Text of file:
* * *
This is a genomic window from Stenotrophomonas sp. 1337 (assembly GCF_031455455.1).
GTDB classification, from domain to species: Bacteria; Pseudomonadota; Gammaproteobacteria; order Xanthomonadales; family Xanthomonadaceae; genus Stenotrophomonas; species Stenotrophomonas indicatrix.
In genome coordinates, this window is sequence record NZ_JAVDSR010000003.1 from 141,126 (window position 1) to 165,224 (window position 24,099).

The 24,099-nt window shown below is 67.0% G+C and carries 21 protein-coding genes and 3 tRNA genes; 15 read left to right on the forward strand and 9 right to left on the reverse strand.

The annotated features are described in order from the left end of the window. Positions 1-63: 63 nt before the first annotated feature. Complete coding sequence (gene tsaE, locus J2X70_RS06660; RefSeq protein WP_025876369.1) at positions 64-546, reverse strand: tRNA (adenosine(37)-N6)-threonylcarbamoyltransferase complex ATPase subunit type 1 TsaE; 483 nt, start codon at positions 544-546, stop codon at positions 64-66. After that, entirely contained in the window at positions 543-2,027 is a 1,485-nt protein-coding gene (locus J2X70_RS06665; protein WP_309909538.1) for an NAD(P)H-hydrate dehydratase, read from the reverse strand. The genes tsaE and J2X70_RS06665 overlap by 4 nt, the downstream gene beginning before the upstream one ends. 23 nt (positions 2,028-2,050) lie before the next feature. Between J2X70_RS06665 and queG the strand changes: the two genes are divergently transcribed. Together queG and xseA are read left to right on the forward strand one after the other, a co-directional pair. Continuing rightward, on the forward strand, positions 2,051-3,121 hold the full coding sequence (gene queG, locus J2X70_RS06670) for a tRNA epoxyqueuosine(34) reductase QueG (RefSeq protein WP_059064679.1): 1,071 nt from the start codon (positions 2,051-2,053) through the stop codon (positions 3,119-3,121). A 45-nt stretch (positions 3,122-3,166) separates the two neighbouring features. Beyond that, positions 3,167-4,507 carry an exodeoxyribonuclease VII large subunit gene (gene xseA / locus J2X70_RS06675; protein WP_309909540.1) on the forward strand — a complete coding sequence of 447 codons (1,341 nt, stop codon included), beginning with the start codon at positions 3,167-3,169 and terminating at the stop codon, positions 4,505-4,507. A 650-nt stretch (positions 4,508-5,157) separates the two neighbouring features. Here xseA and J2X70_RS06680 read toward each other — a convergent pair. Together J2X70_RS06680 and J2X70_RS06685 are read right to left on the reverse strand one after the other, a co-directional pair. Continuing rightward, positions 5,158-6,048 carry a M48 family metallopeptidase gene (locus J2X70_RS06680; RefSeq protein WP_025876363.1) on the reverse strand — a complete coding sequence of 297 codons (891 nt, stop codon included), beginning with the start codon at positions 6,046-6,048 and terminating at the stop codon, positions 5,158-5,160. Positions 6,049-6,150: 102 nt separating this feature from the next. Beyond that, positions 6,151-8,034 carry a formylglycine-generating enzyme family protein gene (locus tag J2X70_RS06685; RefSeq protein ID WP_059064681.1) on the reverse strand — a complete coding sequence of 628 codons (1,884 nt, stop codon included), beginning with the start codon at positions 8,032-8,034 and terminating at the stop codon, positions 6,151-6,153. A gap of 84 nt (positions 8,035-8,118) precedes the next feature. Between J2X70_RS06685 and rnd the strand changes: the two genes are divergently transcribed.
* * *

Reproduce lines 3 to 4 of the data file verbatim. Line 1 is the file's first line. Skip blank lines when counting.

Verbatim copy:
In genome coordinates, this window is sequence record NZ_JAVDSR010000003.1 from 141,126 (window position 1) to 165,224 (window position 24,099).

The 24,099-nt window shown below is 67.0% G+C and carries 21 protein-coding genes and 3 tRNA genes; 15 read left to right on the forward strand and 9 right to left on the reverse strand.